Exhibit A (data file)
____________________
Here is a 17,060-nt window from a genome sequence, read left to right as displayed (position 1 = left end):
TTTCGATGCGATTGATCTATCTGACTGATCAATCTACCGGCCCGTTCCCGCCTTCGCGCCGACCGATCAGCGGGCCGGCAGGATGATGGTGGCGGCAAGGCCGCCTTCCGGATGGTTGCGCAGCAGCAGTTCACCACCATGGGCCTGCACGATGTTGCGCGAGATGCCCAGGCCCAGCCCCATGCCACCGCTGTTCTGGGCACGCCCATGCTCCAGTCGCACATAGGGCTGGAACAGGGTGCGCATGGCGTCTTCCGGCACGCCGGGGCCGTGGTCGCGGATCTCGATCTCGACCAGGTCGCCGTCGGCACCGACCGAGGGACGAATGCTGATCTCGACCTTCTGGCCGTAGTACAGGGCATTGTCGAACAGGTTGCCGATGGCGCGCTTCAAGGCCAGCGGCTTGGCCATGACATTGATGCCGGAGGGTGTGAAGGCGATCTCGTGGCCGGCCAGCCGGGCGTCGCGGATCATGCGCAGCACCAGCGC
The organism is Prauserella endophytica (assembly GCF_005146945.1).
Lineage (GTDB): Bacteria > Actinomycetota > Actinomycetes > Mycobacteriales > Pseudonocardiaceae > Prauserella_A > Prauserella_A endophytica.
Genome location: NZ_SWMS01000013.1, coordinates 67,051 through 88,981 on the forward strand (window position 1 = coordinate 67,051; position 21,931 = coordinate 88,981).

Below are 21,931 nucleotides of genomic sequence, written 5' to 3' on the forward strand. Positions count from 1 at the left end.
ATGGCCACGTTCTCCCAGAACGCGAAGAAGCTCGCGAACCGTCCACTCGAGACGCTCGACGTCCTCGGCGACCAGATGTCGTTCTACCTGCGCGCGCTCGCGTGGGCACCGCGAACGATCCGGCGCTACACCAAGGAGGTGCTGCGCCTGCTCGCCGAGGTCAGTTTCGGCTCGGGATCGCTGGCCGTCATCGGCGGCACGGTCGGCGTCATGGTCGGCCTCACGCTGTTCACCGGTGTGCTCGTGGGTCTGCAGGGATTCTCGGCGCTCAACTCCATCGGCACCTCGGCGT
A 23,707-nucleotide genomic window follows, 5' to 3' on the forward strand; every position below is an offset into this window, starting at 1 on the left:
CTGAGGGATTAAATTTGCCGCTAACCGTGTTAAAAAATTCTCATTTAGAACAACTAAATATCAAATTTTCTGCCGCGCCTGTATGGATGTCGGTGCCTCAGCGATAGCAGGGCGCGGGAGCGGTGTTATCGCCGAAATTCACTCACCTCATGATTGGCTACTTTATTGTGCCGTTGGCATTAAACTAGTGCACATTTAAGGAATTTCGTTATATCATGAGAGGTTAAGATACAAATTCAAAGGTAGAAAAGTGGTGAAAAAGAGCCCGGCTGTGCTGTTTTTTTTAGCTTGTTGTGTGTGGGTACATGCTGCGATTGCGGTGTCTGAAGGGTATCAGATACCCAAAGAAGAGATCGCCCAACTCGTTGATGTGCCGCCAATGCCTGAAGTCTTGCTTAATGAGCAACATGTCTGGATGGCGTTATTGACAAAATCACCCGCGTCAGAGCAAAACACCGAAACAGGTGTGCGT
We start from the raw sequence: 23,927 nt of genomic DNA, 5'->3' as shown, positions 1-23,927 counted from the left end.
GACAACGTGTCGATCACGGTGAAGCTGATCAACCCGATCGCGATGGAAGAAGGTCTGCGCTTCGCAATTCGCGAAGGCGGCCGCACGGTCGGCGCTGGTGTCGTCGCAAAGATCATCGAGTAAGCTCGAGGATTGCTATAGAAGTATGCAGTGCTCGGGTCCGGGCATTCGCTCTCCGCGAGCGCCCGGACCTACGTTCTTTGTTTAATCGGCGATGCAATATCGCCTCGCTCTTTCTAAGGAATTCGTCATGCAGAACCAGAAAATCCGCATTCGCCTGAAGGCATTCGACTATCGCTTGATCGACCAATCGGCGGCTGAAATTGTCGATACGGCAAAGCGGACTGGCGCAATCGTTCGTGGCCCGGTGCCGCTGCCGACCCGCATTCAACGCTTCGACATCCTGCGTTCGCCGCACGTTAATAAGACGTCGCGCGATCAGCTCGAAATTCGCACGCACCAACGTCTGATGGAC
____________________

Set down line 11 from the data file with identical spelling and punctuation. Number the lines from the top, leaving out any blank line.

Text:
GACAACGTGTCGATCACGGTGAAGCTGATCAACCCGATCGCGATGGAAGAAGGTCTGCGCTTCGCAATTCGCGAAGGCGGCCGCACGGTCGGCGCTGGTGTCGTCGCAAAGATCATCGAGTAAGCTCGAGGATTGCTATAGAAGTATGCAGTGCTCGGGTCCGGGCATTCGCTCTCCGCGAGCGCCCGGACCTACGTTCTTTGTTTAATCGGCGATGCAATATCGCCTCGCTCTTTCTAAGGAATTCGTCATGCAGAACCAGAAAATCCGCATTCGCCTGAAGGCATTCGACTATCGCTTGATCGACCAATCGGCGGCTGAAATTGTCGATACGGCAAAGCGGACTGGCGCAATCGTTCGTGGCCCGGTGCCGCTGCCGACCCGCATTCAACGCTTCGACATCCTGCGTTCGCCGCACGTTAATAAGACGTCGCGCGATCAGCTCGAAATTCGCACGCACCAACGTCTGATGGAC